Business

Central Bank Combats Money Changers

Written by the economic editor

The Central bank during the past two months pumped more than $220 million to meet the needs of the market in hard currency, said a source at the Central Bank.

“The bank is following the case of the market continuously through field visits and follow-up of commercial and Islamic banks, and money exchange firms operating in our country, and it provides  for the needs of banks in accordance with the requirements for the process of commercial guarantees related to import processing that directly pays in cash in such circumstances.”

Regarding the disappearance of hard currency from the market, as well as money exchangers, the source said that this is not true, but acknowledged existence of some of the excitable people from the money changers who are manipulating exchange rates to pay the bank to deal only with banks and large exchange companies.

The Central Bank has taken a number of measures against the manipulators of the owners of money exchangers through fining them with large sums of money.

Their names will also be published in newspapers and the media in the coming days, and closure of these shops is a possibility in future.

Regarding the bank clients who have assets in hard currency and can not withdraw any sums, the source confirmed that it is possible to withdraw any amounts from an account to another belonging to the client.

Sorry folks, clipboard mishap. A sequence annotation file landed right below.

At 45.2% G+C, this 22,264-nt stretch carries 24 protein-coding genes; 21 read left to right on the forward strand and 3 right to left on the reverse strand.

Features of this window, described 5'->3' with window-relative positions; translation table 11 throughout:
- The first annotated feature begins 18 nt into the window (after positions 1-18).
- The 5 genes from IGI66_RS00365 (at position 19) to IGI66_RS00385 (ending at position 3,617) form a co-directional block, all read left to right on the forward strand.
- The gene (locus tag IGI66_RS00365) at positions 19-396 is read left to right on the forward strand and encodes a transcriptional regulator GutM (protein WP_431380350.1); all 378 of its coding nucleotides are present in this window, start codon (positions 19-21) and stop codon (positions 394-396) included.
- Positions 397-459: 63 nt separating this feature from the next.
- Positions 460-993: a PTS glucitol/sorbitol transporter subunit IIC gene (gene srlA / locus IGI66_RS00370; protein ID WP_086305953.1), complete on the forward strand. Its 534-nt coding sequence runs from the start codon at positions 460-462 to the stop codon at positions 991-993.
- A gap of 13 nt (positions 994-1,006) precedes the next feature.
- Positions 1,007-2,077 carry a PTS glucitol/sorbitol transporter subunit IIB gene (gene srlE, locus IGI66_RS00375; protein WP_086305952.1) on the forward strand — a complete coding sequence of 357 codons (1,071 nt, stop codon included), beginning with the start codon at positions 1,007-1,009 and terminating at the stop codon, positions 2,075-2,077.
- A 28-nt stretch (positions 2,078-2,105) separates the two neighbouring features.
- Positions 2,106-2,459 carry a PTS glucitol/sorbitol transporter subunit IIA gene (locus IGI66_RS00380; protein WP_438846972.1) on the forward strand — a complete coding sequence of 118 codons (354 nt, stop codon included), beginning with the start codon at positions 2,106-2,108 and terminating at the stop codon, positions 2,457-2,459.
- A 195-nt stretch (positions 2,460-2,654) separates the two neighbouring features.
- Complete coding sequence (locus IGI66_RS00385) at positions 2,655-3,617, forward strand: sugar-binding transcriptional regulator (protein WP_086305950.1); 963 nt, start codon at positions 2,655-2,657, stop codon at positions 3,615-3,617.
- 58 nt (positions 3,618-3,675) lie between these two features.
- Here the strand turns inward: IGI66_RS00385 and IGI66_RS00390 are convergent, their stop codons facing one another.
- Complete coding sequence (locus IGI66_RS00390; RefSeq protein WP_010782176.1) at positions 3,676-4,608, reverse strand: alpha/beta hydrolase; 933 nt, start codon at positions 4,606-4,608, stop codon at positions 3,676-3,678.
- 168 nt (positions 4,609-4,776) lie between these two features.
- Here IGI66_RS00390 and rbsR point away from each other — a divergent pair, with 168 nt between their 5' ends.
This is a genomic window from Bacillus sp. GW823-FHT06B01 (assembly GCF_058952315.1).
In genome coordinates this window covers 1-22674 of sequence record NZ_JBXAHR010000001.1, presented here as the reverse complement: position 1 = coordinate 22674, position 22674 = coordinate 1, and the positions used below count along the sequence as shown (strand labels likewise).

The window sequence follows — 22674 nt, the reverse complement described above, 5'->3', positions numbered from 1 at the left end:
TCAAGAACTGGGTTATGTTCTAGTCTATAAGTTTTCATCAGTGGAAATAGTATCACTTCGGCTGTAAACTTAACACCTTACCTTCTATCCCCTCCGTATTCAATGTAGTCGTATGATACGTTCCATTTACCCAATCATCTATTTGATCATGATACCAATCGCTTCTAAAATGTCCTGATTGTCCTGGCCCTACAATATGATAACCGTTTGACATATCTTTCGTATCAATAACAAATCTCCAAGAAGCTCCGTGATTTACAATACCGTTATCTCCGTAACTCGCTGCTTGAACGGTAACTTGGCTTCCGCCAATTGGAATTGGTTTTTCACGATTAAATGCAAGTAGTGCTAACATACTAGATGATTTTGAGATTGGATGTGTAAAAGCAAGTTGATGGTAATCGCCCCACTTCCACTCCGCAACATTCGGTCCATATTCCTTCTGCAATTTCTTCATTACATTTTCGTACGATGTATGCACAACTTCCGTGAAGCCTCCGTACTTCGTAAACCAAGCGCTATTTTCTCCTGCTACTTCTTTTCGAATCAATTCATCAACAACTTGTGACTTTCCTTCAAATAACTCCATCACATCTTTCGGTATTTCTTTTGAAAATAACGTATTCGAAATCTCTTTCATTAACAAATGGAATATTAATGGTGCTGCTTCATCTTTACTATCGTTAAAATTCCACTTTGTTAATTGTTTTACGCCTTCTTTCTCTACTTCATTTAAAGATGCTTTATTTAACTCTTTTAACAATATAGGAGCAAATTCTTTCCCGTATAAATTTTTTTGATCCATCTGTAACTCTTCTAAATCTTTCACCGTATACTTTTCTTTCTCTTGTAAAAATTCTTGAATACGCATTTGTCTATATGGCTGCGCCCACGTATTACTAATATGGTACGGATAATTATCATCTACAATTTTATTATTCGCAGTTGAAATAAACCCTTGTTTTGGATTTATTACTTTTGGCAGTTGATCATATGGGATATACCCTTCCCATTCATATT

It was also reported that the bank has taken a number of precautionary measures, as well as strict control on the movement of foreign currency within the country, as well as supervision over the money exchangers.

With regard to the amounts allowed to leave the country, the source confirmed that the central bank does not allow the exit of more than $10 thousand, and in case of a person’s need for the withdrawal of an amount greater than this, permission must be taken from the bank to find out reasons for the currency demand and the purpose of that withdrawal.

Over the past year, the central bank has pumped more than a billion dollars to maintain the riyal exchange rate against the dollar at a certain level.

The foreign reserves of the Central Bank have decreased from $7.1 billion at the end of 2009 to $5.8 billion by the end of last year, a decrease of $1.3 billion.

The situation has been affected by the balance of payments dramatically, and the external public debt reached to $6.127 million.

International financial institutions acquired the largest share as the outstanding balance reached $3.325 million, including premium arrears to these institutions, debt provided by Member States in the Paris Club and by Russia, Japan and the United States, France, Italy, Spain, Denmark, the Netherlands and Germany, amounted to $1.7 billion, and the rest of the debt funds were distributed among non-member states of the Paris Club.

This foreign assets of the Yemeni banking system has seen a rise at the end of December last year, reaching $8.328 million dollars, and the net foreign assets of the banking system by the end of November of last year was $8.46 billion.